People in the US suffer from over a billion colds every year, the common condition that brings about a sore throat, runny nose, coughing and sneezing. Adults usually have two to four colds each year, while children have six to ten. Colds are especially widespread during the colder months from September until March, because the viruses that cause colds thrive in low humidity.
There are over 200 different viruses that can cause symptoms of the common cold. The infection usually lasts for a week or two and cannot be cured. Getting some rest and drinking plenty of fluids can help relieve cold symptoms. You can take precautions to prevent getting or passing a cold by washing your hands, keeping your hands away from eyes and nose and avoiding close contact with people that have a cold. While the cold is not serious, it is unpleasant and can often cause missed days of work or school. Talk to your doctor to find out more about how to prevent the common cold.
A cough is a reaction to an airway irritation. It is generally the symptom of an illness or allergy. Some coughs are considered productive, which means they help to remove mucus from the lungs usually due to respiratory infections such as pneumonia and bronchitis. Others are considered nonproductive, and these are dry coughs that typically occur in response to exposure to an irritant such as smoke or because of a common cold. Coughs may also be brought on by persistent problems including asthma, chronic obstructive pulmonary disease (COPD) or gastroesophageal reflux disease. The type of treatment for a cough will vary depending on its cause. Most coughs respond well to the use of a humidifier and increased fluid intake.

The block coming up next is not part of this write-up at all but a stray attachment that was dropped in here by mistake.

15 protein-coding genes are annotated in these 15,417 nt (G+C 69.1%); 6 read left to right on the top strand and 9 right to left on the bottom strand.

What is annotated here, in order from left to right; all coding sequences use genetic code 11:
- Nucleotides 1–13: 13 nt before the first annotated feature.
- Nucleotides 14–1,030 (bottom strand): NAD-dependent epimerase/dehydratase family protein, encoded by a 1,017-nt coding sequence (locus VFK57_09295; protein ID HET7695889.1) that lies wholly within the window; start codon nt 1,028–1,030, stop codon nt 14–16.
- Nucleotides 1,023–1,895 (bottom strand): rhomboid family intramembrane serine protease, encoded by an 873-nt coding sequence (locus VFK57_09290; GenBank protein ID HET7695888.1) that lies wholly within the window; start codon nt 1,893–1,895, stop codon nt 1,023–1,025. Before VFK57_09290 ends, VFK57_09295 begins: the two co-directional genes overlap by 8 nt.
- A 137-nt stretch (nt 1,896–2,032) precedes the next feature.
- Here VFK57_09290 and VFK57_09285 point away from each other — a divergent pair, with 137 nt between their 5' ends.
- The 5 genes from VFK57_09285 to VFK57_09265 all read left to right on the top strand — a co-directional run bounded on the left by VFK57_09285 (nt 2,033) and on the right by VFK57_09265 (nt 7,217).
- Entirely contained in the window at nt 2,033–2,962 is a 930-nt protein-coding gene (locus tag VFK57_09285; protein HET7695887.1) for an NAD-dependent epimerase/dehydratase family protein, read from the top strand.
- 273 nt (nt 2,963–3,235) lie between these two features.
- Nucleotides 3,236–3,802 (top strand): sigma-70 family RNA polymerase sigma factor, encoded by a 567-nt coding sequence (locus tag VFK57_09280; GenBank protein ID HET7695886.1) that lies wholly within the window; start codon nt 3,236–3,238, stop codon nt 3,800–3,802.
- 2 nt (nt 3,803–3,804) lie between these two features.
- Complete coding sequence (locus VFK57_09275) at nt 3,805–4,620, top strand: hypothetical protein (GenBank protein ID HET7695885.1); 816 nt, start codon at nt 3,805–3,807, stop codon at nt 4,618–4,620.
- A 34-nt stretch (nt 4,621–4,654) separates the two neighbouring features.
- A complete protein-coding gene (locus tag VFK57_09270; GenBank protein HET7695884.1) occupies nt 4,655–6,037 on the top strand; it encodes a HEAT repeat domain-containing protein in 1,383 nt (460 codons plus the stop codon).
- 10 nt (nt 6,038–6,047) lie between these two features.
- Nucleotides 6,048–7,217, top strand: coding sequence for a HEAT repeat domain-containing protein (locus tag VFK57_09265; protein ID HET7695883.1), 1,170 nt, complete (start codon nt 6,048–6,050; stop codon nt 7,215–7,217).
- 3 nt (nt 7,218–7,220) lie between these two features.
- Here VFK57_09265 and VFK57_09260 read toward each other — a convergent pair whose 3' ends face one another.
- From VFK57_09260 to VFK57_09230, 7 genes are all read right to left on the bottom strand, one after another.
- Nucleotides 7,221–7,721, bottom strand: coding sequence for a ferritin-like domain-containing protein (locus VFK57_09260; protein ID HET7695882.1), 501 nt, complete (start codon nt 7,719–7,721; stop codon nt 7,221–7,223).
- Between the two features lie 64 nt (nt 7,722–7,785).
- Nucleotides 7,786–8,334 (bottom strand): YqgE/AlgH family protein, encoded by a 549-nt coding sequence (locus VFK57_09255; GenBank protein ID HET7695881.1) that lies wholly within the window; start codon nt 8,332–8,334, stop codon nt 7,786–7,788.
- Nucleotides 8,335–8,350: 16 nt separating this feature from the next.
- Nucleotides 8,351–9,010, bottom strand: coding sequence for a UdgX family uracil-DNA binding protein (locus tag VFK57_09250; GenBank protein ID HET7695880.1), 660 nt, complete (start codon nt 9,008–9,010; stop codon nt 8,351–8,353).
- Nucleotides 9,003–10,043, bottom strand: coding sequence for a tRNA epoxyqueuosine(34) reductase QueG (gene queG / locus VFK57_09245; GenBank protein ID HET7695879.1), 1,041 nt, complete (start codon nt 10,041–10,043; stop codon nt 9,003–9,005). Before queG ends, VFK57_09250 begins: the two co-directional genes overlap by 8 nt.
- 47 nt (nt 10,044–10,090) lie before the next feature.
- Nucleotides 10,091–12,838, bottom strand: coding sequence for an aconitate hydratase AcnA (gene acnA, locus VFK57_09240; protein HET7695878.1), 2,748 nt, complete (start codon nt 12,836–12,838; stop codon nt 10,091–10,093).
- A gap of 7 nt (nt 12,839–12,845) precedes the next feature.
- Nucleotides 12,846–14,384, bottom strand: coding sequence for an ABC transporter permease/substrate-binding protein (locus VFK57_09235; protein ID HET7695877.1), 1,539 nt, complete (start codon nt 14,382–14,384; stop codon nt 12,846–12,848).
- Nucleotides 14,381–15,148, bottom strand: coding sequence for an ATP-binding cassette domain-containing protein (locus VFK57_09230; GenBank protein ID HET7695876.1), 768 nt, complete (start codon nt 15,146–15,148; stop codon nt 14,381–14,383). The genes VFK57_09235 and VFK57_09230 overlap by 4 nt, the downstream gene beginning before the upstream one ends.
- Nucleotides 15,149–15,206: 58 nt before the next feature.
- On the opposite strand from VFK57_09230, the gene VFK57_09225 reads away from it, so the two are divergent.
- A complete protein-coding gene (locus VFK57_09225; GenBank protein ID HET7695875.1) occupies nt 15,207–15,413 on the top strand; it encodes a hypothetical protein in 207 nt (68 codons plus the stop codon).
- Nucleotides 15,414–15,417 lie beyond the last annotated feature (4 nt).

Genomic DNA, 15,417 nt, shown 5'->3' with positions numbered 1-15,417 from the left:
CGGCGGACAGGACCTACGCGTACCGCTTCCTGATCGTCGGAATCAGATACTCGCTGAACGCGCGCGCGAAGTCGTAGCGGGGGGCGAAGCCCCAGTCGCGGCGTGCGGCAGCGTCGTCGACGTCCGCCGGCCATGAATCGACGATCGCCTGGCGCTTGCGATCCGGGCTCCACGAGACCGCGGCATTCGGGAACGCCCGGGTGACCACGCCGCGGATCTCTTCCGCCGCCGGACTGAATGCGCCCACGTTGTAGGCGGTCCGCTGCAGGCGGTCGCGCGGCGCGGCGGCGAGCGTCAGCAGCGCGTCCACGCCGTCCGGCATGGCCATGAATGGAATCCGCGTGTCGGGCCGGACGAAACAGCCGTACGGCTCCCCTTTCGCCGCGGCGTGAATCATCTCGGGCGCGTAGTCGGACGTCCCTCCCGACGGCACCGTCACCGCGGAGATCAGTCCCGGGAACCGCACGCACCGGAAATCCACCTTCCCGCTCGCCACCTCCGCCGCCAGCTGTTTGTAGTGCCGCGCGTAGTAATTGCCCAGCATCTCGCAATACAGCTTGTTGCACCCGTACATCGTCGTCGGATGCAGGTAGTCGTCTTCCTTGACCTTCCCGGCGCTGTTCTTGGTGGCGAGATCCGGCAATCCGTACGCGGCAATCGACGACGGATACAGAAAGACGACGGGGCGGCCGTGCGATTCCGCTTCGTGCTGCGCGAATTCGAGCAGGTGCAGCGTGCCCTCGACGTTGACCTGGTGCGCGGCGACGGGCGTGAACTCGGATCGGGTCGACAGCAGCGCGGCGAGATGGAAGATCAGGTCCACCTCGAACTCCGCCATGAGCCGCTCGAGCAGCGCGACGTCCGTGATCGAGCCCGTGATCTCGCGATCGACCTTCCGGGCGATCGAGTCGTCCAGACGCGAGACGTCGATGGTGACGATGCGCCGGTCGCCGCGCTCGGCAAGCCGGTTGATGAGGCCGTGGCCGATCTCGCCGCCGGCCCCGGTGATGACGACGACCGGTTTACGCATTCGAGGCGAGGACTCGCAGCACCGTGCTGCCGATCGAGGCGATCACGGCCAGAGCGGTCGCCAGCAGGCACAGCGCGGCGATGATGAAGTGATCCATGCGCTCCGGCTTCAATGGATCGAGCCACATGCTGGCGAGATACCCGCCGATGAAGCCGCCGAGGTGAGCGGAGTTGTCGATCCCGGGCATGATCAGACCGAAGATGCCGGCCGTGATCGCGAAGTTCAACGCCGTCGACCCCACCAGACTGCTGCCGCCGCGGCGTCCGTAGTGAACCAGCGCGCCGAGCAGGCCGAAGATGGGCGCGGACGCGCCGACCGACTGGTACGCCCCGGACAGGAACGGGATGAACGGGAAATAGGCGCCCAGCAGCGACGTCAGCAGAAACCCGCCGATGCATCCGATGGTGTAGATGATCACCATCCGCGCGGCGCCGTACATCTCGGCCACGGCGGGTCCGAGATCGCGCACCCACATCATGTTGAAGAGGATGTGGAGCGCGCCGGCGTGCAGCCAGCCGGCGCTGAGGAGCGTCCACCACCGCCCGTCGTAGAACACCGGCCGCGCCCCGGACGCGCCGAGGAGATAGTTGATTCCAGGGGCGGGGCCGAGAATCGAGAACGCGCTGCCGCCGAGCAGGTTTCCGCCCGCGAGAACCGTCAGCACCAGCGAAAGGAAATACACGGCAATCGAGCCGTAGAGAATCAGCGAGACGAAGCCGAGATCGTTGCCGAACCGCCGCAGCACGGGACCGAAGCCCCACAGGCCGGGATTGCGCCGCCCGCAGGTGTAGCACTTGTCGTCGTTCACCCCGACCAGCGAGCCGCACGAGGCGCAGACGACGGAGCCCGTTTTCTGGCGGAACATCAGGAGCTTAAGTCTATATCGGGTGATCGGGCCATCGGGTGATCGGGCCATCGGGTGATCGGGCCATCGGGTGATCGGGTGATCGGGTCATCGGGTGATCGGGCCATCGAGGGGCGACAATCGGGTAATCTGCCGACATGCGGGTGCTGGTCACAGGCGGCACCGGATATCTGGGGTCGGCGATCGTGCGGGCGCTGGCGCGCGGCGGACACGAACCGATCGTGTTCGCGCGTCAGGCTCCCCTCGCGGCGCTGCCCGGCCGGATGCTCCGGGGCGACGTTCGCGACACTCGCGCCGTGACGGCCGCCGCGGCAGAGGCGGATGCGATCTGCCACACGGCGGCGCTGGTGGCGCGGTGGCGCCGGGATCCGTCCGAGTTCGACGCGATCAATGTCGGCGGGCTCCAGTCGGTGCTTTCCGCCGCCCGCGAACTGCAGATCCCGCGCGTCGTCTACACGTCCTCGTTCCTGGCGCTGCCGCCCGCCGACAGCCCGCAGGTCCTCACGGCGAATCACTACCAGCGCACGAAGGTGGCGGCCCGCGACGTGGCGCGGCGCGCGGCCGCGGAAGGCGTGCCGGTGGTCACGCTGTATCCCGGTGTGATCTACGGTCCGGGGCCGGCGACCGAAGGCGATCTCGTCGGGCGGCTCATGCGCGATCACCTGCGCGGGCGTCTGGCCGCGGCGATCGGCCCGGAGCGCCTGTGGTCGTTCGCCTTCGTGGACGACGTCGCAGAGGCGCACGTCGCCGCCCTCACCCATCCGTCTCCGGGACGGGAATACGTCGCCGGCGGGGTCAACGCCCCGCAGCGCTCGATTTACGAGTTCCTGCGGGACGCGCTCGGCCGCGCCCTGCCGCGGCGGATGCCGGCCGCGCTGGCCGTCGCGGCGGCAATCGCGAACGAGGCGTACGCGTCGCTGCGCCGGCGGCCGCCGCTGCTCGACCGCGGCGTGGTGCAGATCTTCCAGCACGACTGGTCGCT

Sore throat is an uncomfortable condition that often causes pain upon swallowing. Sore throats are usually the result of either viral infections, such as the common cold and flu, or bacterial infections, such as strep throat. In other cases, allergies, irritants such as chemicals or smoke, or very dry air may be responsible. Most sore throats will resolve within a few days with adequate rest, fluids and use of over-the-counter pain relievers as needed. If strep throat is the cause, antibiotics are necessary. You should visit your doctor if the sore throat lasts longer than a week, you have difficulty breathing, have a fever of 100.5 degrees F or higher, develop a rash or exhibit symptoms of dehydration.
Immunization from certain diseases can be achieved through vaccination shots, which use small amounts of killed or weakened microorganisms that cause the diseases.
Some of the vaccines recommended include:
- Hepatitis B
- Pneumococcal conjugate vaccine
- Measles, mumps, rubella
- Diphtheria, tetanus, acellular pertussis
- Hepatitis A
Talk to your doctor to find out more about immunizations.
If you are planning international travel, there are certain preventative measures you need to take. Vaccinations to protect you from diseases common in other countries can keep you healthy and happy while on your trip. These are not routine immunizations you would have received from your primary care physician, so it's essential to see a specialist like Dr. St. Claire, who has expertise about exactly what precautions are necessary for the specific locale you will be visiting.
Contact our office to learn more about the Common Cold or to make an appointment.